Continental Europe will continue to be a major focus of 3i's infrastructure efforts, with Queen describing the opportunity as “enormous”. He is enthused, for example, by energy deregulation in Germany, including the unbundling of distribution from production. Equally, he concedes that projects in the region “tend to come through the pipeline quite slowly”. Delays, not just in Europe but in other parts of the world as well, are frequently political in nature.“You need to advocate to politicians and to the general public the benefits of private ownership,” he says.
In the UK, where Queen cut his infrastructure teeth, he fears that sentiment is turning against private sector involvement in public projects. “It's a tougher political climate now and that's ironic at a time when opportunities elsewhere in the world are becoming very attractive. The UK Government has to be careful that hostility doesn't drive people to international markets where they're being welcomed with open arms.”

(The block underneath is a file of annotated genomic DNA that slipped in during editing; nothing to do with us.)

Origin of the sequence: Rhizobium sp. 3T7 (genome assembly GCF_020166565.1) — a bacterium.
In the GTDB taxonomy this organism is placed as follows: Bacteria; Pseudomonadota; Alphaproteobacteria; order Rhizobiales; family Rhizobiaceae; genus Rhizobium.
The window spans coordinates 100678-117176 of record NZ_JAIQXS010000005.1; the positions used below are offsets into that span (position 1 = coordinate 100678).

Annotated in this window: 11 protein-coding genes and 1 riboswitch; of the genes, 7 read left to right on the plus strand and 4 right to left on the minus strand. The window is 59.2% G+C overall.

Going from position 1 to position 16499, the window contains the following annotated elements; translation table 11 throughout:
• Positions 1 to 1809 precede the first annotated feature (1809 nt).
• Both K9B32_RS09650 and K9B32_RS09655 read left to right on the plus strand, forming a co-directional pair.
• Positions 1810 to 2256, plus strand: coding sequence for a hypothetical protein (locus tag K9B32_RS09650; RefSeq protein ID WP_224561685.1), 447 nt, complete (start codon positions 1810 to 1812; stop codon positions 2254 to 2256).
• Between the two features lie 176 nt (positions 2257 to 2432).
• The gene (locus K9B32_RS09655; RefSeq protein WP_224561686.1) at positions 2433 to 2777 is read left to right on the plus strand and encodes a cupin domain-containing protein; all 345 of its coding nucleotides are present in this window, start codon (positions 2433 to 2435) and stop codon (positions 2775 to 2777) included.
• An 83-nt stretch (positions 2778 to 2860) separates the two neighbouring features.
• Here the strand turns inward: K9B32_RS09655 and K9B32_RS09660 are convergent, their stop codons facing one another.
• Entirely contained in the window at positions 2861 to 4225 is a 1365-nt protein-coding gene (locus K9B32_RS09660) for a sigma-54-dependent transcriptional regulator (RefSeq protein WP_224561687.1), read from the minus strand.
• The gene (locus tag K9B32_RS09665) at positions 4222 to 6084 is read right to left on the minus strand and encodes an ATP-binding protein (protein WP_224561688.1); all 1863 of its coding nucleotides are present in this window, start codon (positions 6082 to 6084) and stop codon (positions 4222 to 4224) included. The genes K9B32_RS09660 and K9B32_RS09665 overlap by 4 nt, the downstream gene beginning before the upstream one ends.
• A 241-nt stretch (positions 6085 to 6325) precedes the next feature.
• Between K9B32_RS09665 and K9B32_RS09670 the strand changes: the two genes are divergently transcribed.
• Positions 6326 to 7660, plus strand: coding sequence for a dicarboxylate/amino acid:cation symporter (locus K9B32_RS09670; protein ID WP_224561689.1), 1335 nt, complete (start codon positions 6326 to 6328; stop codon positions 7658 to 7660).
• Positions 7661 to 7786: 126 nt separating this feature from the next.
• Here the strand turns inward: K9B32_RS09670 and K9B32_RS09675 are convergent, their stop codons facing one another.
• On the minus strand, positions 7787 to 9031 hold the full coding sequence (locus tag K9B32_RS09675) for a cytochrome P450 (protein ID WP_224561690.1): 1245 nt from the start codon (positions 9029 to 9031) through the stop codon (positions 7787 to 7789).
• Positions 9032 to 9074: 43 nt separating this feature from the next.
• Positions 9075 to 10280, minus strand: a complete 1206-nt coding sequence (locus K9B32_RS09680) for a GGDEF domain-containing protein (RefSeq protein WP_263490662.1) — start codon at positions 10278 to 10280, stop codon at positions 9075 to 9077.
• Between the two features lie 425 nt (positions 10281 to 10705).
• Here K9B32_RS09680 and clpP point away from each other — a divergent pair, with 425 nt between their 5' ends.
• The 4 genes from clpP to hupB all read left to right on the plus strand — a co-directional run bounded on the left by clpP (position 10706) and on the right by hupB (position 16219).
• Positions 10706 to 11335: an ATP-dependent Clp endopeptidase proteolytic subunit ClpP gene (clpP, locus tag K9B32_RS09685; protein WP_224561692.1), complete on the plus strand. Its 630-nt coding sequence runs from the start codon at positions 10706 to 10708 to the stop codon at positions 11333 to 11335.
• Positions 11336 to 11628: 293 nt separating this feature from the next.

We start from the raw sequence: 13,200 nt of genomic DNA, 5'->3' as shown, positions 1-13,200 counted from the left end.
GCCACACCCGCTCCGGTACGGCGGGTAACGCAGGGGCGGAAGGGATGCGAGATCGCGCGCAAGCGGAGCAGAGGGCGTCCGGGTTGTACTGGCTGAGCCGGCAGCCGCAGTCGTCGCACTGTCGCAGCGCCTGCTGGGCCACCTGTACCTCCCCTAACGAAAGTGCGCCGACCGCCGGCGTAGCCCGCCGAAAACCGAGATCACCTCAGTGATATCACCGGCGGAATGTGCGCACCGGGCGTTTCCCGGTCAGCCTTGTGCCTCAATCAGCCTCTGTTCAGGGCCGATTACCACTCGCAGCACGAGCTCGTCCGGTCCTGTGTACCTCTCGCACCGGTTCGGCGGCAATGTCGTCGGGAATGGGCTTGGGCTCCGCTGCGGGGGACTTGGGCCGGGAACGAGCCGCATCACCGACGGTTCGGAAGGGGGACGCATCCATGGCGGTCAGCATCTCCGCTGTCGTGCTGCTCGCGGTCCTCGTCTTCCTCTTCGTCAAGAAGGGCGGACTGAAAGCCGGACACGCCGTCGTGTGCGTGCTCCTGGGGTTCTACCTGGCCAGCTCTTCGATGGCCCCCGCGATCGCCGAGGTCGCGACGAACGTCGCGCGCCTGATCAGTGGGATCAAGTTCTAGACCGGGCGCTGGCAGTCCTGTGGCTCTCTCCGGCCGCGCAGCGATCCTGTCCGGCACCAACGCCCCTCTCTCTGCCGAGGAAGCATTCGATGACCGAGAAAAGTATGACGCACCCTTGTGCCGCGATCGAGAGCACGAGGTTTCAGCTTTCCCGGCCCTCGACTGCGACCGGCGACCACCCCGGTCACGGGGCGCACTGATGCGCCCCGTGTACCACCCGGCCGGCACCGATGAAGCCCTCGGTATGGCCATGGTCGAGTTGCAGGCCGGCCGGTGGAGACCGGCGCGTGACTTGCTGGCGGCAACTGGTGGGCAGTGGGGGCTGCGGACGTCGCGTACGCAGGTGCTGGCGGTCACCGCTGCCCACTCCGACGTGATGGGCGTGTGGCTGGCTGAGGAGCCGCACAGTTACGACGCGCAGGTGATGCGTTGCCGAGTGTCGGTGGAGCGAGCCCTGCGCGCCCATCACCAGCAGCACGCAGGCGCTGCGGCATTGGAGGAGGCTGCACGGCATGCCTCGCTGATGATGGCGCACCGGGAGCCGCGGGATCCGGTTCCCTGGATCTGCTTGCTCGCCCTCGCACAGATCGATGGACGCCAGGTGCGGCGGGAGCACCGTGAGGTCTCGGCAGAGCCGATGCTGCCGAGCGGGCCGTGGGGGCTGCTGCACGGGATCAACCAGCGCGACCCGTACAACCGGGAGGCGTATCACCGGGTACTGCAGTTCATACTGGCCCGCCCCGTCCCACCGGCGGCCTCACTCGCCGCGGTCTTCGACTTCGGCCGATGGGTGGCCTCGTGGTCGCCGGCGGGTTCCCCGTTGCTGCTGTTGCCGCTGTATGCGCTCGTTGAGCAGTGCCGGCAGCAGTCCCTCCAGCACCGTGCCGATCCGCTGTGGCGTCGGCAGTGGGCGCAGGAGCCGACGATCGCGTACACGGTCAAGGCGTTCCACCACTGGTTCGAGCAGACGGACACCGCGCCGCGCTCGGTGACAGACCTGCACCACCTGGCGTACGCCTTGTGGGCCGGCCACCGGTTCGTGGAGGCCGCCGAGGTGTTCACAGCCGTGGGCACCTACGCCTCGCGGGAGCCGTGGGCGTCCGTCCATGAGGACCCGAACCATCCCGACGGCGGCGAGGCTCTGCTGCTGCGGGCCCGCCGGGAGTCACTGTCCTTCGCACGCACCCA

Queen notes that, following the PFI peak of the last five to ten years, the UK market has become “extremely competitive”.“ You initially had a benign political approach and that attracted in the big Australian funds and the US investment banks and deals became aggressively priced. Investors perceived the political risk to be low and I'm not sure that was entirely warranted. The Government has been getting a great deal – but I'm not sure it appreciates how well it has been doing.”
US TO TAKE THE LEAD